Authors note:  Some readers may comment and ask why didn’t I notice that the Generation 3 guns didn’t hurt my finger?  Well, 1.  I rarely shoot them, doing almost all my practice with the older guns and 2.  I may have simply thought that I had a better grip those days shooting them.”
Comment:  Glock “perfection” has changed greatly over the years.  Know that mixing new and old parts may cause issues.  Some of the Gen 4 pistols have different recoil springs cuts then other Gen 4s of the same model.  Extractors, locking blocks, and a great number of small parts have changed over the years.  Magazines have changed from non-drop free to full metal lined mags that drop free when the mag catch is depressed.  Like this shooter found, changing parts in your pistols may have unexpected results.

Q&A 3

This is a LooseRounds.com Q&A session.  If you have a firearms related question please email it to QA@LooseRounds.com. We will post the your questions anonymously and give you our answers.

1.  Sirs,

A friend and I are working up loads for his hunting rifle and during the discussions a question came up that neither of us have seen addressed. When shooting (right-handed) for group from a bench, with the rifle supported by sandbags at the forearm and butstock, what is the best position for the left hand on the rifle?

Is it important to control the forearm laterally with a hand on the forearm? I recently watched a video showing a rifle with a bipod and butstock monopod being fired with the left hand on the monopod controlling vertical sight movement. The bipod controls the lateral movement but maybe not so much during recoil.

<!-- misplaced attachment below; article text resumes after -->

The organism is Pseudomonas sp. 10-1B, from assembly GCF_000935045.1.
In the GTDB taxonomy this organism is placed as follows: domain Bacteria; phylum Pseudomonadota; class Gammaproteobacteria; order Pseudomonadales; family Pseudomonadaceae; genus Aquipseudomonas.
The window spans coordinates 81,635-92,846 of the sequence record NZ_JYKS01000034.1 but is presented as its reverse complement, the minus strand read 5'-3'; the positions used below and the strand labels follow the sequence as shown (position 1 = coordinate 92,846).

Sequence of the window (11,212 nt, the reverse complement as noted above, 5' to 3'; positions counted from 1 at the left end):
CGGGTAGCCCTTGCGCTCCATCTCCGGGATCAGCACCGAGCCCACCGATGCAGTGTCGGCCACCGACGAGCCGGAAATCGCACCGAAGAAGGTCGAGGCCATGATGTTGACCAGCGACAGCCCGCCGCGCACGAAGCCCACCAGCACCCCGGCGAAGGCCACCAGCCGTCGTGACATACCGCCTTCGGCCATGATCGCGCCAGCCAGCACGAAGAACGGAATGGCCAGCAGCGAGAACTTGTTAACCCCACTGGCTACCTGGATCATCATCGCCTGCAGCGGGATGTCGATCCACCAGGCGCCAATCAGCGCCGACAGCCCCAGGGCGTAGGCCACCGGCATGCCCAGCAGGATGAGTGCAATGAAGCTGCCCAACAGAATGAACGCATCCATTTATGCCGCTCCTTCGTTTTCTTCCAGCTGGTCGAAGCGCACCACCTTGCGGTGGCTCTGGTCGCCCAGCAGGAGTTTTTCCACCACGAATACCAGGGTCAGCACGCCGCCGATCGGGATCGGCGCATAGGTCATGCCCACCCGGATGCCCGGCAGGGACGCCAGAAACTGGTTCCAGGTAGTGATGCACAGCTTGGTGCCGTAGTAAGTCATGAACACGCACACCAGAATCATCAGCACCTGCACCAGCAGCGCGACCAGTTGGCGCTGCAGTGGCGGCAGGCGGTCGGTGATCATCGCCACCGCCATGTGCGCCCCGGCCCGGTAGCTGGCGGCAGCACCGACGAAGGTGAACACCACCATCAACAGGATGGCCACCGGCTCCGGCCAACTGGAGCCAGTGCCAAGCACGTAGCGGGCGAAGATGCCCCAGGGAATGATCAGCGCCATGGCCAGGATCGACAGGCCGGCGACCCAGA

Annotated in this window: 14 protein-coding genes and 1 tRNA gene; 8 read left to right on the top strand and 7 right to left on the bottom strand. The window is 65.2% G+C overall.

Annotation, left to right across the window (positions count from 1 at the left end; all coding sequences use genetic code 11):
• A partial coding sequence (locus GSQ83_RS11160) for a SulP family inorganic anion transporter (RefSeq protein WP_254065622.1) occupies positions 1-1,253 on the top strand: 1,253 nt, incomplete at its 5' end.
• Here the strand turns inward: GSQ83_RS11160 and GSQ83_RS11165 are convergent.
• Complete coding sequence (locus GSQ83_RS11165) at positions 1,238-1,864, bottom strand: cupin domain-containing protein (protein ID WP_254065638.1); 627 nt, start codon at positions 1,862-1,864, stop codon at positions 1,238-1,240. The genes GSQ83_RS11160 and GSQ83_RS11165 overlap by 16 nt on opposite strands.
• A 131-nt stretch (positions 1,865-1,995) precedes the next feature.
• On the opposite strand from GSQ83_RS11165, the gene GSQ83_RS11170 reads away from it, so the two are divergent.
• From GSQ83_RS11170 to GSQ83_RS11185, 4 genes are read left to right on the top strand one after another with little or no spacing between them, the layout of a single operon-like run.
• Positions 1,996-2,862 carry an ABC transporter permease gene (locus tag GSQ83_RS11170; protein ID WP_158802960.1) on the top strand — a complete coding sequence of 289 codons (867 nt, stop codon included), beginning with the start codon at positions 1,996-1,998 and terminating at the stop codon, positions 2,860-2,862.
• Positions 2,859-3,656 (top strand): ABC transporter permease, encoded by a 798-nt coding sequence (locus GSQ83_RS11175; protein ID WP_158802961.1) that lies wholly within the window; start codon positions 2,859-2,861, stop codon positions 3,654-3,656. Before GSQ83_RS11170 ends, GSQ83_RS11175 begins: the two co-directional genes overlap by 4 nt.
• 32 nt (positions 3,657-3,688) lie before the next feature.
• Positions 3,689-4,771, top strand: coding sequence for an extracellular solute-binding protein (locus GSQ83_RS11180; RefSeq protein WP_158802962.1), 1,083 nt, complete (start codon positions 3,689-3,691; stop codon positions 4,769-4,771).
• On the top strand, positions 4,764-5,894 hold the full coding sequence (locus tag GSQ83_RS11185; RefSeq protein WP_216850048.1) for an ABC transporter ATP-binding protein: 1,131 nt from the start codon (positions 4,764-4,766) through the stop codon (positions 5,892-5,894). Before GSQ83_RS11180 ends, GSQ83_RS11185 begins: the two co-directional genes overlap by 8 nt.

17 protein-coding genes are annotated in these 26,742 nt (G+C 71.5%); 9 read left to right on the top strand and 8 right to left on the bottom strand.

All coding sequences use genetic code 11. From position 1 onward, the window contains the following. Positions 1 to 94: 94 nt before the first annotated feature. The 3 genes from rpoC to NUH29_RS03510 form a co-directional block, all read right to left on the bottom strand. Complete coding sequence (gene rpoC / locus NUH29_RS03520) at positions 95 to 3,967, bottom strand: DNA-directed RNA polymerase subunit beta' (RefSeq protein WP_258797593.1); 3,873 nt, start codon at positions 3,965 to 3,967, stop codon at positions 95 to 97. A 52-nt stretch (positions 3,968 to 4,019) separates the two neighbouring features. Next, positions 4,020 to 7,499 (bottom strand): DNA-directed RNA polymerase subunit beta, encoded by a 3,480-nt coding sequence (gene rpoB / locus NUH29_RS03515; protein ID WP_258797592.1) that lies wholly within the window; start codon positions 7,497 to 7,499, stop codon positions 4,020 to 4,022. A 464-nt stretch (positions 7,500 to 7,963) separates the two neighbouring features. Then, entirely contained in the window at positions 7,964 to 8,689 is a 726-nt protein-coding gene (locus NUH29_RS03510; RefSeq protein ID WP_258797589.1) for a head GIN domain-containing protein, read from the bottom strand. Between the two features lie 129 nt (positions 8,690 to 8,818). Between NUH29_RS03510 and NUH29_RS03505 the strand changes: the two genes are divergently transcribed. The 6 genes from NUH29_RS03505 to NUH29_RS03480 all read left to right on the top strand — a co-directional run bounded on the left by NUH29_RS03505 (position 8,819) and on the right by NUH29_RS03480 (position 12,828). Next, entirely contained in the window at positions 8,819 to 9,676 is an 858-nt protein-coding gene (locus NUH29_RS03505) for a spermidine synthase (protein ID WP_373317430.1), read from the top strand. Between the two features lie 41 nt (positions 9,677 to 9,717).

We’d like to read your opinions (and reasons) on this question.

Thanks. We enjoy your site.

Howard:  Normally the forend/handguards are on a rest/sandbags/bipod, and the left hand is used to adjust the rear bag/monopod for elevation.

Sometimes for expediences the left hand is put directly under the stock(often as a fist) and clenched or unclenched to hold up the butt of the rifle.
Just resting the front of the rifle on a rest helps steady the rifle a great deal, but when the rear of the rifle is resting on something as well, the rifle is far more stable.  When using something like a competition bench rest all adjustments are done from the front rest.  However for most of us, the front rest we use(bipod, sandbag, wooden block, backpack, enemy cadaver, etc) is not so adjustable.  So we pivot the rifle on the front rest for left and right, and we lift or drop the buttstock for up and down.  Using a rear rest gives that additional stability, and the left hand(for a right handed shooter) is used to control/adjust that rear rest.
2.  I am trying to help new hunters as well as others to select and purchase the right optics for the type of gun as well as the type of hunting or shooting they enjoy doing. The right equipment is a sure way to be a safe and happy hunter.